So here’s a strange autobiographical fact, or at least, a fact that felt strange when I started playing The Whisperers. I once made some plans for an IF in the form of a play. The players would not play any particular role, but would only make choices only at the end of scenes, choices that decided the final outcome. I can’t at the moment remember the title I had in mind (though I suspect I have plot sketches somewhere in a drawer), but I certainly remember the setting: that would have been Russia during the time of the Stalin purges. So… I guess those sketches can remain where they are, because Milo van Mesdag has very much beaten me to it!
Now my game would have been a piece of interactive fiction. Milo’s piece, on the other hand, very much wants to be a play, and one feels that he mostly put it in interactive fiction form because it’s hard to find a theatre group to performs one’s script! This is not to say that it doesn’t work as a piece of IF. But there are certain aspects of The Whisperers, including some of its most intriguing ones, that don’t translate well to the medium in which we currently experience it.
The most obvious of these is the whispering. Most of the characters are whispering most of the time (and should be heard through microphones – not sure if that really works to be honest, but maybe it does). That’s in part because this is Stalinist Moscow, and the secret police is everywhere. But it’s also because they’re all living in the same ‘paper wall’ apartment, where everyone hears everything. And they’re living in that apartment with a member of the secret police. A not insubstantial part of the characterisation is done through voice volume. Sergei speaks up, especially in the beginning, when he’s still a confident young officer of the NKVD. The Guide always speaks at full volume. But most of the other characters do not, or only when they forget themselves.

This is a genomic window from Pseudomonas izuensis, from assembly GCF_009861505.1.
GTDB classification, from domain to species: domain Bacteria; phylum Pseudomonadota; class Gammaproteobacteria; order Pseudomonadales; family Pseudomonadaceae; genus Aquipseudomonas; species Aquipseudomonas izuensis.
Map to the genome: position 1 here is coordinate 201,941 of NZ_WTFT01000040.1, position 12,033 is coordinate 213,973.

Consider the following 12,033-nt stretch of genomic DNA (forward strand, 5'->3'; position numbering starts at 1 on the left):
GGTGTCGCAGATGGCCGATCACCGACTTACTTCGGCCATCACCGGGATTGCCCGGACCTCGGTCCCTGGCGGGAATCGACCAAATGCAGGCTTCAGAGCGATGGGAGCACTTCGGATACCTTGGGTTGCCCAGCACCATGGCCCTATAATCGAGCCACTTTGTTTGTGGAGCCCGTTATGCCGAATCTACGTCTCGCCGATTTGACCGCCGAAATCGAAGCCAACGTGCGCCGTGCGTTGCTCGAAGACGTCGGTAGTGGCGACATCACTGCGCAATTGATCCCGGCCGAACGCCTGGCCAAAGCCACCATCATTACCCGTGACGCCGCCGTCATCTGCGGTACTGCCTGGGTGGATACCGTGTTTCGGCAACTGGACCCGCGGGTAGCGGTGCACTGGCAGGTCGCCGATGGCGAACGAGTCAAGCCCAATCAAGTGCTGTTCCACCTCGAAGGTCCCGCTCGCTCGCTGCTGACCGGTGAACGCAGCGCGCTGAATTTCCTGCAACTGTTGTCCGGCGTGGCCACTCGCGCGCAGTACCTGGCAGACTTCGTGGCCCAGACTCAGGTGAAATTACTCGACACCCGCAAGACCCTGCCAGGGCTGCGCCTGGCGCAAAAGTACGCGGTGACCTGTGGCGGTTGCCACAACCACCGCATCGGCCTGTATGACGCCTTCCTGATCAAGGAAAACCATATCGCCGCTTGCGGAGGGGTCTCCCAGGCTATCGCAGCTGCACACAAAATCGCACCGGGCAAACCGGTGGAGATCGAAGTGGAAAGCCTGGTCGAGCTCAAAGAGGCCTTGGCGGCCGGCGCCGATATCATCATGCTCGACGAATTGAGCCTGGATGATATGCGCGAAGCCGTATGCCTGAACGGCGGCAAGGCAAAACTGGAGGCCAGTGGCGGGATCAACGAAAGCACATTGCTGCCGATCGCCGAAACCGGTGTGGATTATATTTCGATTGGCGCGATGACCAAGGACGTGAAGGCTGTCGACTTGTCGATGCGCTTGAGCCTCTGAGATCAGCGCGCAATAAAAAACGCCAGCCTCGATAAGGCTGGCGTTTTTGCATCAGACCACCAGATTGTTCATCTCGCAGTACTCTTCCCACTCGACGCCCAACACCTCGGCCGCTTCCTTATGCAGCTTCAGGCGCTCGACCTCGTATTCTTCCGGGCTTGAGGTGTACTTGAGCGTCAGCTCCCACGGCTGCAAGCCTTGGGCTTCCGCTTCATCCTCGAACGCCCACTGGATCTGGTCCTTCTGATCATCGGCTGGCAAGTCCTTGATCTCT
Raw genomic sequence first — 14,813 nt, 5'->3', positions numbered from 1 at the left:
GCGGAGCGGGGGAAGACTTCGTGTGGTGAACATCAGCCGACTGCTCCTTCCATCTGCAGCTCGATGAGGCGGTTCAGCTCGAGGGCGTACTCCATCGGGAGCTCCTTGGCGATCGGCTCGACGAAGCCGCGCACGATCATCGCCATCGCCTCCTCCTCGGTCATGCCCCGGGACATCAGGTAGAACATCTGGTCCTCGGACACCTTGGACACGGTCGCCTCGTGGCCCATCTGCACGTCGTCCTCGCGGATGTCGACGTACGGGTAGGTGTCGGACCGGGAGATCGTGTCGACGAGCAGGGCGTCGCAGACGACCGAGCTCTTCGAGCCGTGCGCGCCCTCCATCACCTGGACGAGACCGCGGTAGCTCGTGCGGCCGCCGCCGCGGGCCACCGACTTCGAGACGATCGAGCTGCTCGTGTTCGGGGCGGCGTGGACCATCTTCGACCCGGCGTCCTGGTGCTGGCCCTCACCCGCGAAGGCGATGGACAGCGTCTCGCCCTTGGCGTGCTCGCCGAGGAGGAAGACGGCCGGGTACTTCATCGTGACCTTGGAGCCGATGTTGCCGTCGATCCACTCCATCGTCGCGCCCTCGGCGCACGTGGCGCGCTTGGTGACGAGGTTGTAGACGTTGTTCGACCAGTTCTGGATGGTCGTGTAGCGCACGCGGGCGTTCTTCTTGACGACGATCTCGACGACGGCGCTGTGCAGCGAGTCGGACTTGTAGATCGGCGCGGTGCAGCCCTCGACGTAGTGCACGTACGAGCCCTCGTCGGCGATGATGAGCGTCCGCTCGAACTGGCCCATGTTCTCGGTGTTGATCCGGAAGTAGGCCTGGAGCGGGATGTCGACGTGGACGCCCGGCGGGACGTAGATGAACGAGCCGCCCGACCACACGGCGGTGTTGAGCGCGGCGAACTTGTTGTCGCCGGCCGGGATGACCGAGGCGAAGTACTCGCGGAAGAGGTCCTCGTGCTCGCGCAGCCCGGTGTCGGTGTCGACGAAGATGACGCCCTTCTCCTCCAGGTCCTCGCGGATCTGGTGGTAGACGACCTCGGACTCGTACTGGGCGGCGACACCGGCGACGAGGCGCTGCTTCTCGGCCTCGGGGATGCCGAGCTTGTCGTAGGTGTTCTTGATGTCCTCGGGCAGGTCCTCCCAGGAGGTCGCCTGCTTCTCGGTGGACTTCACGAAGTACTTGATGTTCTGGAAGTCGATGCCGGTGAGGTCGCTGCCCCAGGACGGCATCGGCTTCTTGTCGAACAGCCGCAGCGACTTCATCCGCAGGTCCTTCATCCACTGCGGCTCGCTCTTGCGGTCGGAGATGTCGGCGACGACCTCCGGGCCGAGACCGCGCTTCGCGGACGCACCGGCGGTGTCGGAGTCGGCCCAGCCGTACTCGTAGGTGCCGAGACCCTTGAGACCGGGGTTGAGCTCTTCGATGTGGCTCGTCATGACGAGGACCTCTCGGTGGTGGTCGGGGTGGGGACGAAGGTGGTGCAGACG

The main plot is fairly simple, and the choices of the audience don’t make that much difference. Young Agnessa has followed her brother Sergei to Moscow. But she’s not a Stalinist; in fact, she’s a secret Trotskyist who believes that Stalin has betrayed the revolution! She falls in love with the young architect Nikolai, and he with her, and gets pregnant. Her dream is to strike a blow against false ideology, and Agnessa and Nikolai conspire to bomb the foundations of the new Palace of the Soviets. (In reality, this megalomaniac construction project was dismantled and abandoned during WW2.) Depending on the audience’s choices, this may or may not succeed, but either way, they end up getting caught.
There’s a subplot about a middle-aged couple, a Russian man and a Ukrainian woman. The woman’s entire family has starved to death in Holodomor, the famine in Ukraine that Stalin intentionally exacerbated. She has taken to the dangerous practice of icon worshipping. And there’s a very minor subplot about Sergei’s ability to find enough traitors to condemn to death.